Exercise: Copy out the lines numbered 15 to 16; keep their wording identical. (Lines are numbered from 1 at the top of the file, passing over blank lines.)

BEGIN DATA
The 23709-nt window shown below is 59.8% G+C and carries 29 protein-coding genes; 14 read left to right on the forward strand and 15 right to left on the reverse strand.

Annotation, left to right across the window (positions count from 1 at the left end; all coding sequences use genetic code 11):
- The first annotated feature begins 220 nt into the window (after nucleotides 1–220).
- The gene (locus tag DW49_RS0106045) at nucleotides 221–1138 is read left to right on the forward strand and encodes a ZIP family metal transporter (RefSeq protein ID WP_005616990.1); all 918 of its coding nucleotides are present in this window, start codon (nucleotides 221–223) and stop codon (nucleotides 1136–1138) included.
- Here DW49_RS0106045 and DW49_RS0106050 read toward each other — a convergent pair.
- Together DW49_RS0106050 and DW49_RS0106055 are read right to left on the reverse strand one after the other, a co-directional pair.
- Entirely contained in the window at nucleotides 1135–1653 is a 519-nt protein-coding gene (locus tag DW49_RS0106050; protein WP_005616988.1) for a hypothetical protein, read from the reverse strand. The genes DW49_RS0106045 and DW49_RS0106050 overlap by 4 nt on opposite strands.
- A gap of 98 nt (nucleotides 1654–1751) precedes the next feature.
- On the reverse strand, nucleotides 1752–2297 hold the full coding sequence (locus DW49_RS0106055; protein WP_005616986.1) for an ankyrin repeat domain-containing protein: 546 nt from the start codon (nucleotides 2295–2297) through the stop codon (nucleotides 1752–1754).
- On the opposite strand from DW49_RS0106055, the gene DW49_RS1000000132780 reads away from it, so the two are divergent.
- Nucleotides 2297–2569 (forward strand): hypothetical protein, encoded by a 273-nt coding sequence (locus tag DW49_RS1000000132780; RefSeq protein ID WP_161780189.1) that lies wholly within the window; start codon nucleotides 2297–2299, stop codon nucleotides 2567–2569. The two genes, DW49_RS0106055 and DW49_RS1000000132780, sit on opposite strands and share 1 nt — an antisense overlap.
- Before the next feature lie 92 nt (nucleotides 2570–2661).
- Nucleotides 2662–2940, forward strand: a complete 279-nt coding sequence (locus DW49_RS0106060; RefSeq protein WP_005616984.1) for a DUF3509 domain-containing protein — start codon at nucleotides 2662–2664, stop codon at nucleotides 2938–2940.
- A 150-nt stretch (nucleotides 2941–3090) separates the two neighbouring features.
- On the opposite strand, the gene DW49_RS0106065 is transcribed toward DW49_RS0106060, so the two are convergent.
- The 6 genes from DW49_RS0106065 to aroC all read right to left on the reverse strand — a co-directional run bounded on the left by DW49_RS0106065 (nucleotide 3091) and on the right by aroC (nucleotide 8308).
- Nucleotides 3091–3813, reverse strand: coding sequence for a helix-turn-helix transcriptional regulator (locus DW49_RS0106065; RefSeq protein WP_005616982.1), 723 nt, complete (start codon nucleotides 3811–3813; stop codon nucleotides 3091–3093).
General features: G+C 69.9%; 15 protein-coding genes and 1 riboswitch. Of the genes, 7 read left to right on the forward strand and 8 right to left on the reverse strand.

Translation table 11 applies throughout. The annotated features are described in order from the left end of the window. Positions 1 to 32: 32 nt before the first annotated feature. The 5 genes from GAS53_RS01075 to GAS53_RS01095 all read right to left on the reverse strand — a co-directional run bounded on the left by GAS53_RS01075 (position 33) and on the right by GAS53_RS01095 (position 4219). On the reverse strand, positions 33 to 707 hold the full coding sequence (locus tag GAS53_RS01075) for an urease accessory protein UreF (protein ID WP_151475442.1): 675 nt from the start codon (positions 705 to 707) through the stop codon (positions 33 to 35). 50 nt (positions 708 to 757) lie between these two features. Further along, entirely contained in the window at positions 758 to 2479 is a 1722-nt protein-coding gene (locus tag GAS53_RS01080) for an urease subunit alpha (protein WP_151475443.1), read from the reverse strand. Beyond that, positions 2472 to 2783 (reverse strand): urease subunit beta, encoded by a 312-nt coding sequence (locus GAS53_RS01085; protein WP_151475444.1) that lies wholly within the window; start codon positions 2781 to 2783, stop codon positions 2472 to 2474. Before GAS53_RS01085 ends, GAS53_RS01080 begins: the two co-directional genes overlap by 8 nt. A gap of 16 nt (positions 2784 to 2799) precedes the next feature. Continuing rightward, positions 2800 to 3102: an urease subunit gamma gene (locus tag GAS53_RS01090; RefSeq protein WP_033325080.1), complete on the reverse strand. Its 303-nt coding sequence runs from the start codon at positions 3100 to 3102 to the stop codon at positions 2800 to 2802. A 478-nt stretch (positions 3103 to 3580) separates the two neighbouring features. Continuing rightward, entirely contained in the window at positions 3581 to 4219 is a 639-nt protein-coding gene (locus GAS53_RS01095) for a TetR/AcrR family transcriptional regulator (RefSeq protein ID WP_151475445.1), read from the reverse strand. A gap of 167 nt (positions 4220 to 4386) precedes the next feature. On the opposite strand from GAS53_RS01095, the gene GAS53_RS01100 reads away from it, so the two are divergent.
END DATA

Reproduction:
- On the opposite strand, the gene DW49_RS0106065 is transcribed toward DW49_RS0106060, so the two are convergent.
- The 6 genes from DW49_RS0106065 to aroC all read right to left on the reverse strand — a co-directional run bounded on the left by DW49_RS0106065 (nucleotide 3091) and on the right by aroC (nucleotide 8308).